Not seeing the value of a controlled, hosted artist website?
Well, the arguments against a website are a bit shaky, especially given the presence of a number of free website-building partners. But certain early-stage artists are happy with simple setups on MySpace Music, Facebook, and a few other easy spots.
Fair enough, but those dialed into the benefits of controlling their page might want to take a glance over at Nimbit. The direct-to-fan platform is now releasing a website concept that blows the simple profile away – and interacts with the broader number of digital distribution endpoints.
The platform expansion, launched Wednesday morning, is a WordPress plug-in called Instant Band Site. At a top level, Instant Band Site takes distributed assets – like downloads, tour dates, and images – and slots them squarely back into the artist site. So, that way, the entire network of distributed assets update at the same time – at home (website) and abroad (MySpace Music, for example).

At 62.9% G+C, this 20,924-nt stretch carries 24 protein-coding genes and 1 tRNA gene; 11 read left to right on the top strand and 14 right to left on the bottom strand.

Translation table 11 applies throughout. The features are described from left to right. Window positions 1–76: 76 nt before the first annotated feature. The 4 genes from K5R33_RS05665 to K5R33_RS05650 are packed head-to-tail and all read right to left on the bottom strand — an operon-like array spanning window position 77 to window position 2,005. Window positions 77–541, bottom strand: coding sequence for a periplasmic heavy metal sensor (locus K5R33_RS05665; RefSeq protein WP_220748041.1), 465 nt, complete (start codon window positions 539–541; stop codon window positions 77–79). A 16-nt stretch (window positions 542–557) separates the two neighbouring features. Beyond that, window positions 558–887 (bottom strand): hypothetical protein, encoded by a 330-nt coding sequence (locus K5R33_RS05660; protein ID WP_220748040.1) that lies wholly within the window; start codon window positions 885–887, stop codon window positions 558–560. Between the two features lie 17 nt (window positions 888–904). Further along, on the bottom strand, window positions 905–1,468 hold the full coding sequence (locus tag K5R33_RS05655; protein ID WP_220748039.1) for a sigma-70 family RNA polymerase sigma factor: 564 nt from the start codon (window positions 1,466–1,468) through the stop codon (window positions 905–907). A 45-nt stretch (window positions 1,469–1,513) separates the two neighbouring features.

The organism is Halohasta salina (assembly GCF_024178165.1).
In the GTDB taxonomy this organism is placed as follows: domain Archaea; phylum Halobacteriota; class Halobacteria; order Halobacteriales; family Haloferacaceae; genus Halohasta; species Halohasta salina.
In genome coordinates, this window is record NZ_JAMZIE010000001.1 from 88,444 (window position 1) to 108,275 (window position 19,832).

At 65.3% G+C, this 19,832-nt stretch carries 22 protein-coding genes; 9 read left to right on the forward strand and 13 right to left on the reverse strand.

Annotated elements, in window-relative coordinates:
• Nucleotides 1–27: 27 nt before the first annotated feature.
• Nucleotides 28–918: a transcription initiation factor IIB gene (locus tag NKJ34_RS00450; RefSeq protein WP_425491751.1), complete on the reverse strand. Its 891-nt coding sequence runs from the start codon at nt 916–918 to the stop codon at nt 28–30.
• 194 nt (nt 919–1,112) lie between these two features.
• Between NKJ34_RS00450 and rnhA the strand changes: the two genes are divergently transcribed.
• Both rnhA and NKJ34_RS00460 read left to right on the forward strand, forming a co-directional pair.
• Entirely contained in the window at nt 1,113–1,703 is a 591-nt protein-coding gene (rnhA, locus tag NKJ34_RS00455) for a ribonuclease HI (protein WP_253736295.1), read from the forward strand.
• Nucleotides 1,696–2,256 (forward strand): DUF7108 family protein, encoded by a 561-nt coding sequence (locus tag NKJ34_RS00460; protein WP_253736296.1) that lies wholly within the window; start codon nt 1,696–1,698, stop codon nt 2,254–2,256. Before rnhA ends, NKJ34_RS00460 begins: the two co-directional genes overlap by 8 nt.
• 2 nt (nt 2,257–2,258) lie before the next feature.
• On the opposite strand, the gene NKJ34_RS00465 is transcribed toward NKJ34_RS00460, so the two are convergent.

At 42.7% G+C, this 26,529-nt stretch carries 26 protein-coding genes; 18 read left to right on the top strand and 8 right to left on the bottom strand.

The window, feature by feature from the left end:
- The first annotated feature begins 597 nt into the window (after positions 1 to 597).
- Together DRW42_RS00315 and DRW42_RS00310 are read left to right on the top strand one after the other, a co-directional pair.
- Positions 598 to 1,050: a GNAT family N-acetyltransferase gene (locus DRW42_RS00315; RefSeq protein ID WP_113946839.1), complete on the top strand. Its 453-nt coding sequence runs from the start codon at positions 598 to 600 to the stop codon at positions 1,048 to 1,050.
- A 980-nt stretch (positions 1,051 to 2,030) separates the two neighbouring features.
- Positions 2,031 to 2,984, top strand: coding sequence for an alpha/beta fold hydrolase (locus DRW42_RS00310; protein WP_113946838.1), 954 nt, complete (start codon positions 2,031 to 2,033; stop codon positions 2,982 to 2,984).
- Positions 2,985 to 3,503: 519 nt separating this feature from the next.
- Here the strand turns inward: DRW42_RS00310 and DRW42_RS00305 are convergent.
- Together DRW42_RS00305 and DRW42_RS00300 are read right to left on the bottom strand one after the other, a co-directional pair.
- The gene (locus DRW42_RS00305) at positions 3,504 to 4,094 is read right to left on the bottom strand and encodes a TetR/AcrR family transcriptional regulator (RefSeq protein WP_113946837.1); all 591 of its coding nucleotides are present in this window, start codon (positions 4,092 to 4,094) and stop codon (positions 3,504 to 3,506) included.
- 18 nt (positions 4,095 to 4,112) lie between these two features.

The list of features is exhaustive, and includes standard elements like tour dates, email collection, photo galleries, and control over branding. On the critical ecommerce side, it also includes the ability to direct-sell downloads, physical goods, and merchandise – all of which means more money for the artist. And, this platform also plugs into various social networks, part of a broader approach that gives-and-takes with other sites where fans of an artist congregate.
Artists can start at free, though Nimbit starts charging for bells-and-whistles – as you would expect. In a discussion with Digital Music News on Tuesday evening, Nimbit CEO Bob Cramer noted that most artists go with Indie or Pro distribution packages, instead of just free-loading. That seems to contradict information from other direct-to-fan entrepreneurs, many of whom point to penny-pinching artists. But Cramer pointed to an artist base that is mostly professional and quite serious – ie, not the hobbyist or digitally-disinterested performer.